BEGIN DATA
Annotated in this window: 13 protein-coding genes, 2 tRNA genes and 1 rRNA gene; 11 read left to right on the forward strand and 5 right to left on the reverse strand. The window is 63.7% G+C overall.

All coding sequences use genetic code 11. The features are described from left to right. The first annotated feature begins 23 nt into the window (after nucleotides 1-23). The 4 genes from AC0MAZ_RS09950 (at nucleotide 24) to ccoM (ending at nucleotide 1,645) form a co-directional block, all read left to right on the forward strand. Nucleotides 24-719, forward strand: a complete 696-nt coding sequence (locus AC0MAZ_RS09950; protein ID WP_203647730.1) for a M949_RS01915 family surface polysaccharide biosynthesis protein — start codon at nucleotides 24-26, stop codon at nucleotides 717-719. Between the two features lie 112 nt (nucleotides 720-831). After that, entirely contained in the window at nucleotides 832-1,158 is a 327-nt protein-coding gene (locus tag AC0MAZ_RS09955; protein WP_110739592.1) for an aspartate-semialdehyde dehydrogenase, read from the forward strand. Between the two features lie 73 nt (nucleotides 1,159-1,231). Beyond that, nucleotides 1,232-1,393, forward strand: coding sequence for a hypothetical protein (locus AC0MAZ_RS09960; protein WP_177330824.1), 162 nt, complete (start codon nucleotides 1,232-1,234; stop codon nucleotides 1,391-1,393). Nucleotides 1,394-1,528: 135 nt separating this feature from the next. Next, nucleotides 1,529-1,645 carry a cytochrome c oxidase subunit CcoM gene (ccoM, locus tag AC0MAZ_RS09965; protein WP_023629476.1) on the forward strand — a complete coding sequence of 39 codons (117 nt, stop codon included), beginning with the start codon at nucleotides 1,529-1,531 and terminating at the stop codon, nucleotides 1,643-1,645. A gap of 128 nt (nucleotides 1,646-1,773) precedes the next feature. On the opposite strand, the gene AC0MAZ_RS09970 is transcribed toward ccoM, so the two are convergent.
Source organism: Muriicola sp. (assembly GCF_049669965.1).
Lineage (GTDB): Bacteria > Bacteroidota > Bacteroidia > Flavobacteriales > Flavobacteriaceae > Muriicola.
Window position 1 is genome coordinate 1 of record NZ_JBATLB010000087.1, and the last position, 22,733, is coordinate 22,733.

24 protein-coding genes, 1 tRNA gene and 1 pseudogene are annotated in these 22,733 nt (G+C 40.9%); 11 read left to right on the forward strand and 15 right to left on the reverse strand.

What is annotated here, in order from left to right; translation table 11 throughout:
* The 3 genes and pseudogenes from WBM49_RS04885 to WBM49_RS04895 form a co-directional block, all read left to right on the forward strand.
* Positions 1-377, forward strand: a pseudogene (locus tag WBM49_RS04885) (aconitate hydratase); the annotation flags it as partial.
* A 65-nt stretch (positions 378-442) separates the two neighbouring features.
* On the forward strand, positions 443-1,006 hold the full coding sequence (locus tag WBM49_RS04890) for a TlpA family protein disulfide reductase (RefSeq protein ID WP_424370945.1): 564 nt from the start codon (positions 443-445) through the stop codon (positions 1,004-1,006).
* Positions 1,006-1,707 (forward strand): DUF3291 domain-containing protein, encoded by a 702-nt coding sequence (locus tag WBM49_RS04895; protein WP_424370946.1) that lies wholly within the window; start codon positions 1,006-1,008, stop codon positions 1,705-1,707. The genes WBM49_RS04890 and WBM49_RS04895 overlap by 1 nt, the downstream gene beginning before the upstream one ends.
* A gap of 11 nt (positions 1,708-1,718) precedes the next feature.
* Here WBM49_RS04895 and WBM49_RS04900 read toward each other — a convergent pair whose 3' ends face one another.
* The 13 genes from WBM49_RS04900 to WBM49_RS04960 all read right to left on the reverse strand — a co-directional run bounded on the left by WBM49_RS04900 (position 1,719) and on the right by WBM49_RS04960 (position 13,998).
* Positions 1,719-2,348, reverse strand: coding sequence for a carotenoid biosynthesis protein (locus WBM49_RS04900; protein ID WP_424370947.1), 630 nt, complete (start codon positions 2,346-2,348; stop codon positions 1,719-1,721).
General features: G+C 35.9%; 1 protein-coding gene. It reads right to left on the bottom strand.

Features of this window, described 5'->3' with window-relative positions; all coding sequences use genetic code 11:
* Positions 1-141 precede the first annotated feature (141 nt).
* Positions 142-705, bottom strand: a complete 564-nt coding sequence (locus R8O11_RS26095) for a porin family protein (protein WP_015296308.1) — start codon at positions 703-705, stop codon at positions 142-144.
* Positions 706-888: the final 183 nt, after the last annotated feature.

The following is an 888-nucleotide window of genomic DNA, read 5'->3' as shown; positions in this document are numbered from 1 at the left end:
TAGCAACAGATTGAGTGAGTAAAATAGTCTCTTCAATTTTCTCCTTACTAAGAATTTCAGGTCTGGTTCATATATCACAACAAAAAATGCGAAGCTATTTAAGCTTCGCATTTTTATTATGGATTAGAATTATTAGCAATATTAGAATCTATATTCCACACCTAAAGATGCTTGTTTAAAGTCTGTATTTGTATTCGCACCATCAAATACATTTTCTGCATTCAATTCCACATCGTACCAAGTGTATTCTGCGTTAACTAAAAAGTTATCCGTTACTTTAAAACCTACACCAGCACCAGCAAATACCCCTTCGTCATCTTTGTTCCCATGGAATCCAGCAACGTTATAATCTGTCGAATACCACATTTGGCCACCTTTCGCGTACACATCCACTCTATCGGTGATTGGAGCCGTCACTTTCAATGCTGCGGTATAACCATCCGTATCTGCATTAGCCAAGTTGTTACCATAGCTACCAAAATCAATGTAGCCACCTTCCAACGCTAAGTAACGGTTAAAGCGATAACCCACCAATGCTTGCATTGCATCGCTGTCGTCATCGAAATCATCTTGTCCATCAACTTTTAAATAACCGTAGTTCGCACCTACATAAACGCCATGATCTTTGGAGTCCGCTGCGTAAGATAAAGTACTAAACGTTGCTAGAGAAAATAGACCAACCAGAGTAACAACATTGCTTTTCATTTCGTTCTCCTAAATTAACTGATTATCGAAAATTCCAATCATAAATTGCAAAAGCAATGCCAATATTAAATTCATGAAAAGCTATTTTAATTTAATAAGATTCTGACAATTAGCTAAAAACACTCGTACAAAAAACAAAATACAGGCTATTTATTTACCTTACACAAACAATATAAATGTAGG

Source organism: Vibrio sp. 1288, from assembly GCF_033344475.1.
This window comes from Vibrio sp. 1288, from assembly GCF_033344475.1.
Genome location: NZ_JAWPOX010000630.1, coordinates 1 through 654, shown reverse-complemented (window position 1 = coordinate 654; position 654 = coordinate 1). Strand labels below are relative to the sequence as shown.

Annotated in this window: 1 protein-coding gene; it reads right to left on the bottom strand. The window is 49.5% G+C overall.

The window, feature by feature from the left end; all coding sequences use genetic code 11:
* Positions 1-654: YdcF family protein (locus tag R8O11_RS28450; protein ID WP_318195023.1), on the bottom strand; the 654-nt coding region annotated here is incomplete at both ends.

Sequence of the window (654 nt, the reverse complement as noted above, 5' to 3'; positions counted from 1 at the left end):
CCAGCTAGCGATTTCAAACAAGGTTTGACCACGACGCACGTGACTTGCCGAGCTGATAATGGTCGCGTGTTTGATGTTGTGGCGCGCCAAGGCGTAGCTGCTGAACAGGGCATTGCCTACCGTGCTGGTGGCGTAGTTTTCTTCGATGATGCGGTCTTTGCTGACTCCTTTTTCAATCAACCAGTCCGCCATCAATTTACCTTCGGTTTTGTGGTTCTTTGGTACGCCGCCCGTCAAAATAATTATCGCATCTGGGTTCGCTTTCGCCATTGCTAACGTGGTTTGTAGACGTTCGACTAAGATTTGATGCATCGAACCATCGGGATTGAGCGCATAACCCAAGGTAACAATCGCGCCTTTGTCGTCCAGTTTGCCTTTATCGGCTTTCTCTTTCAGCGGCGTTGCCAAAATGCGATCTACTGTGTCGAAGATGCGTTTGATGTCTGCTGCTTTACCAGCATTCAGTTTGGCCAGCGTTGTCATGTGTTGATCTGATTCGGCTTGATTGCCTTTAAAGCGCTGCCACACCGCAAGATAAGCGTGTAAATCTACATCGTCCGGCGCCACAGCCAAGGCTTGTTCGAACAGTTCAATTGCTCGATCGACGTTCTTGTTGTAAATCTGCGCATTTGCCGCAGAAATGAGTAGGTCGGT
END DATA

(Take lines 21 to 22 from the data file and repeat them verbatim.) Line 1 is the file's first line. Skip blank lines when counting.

* Positions 706-888: the final 183 nt, after the last annotated feature.

The following is an 888-nucleotide window of genomic DNA, read 5'->3' as shown; positions in this document are numbered from 1 at the left end: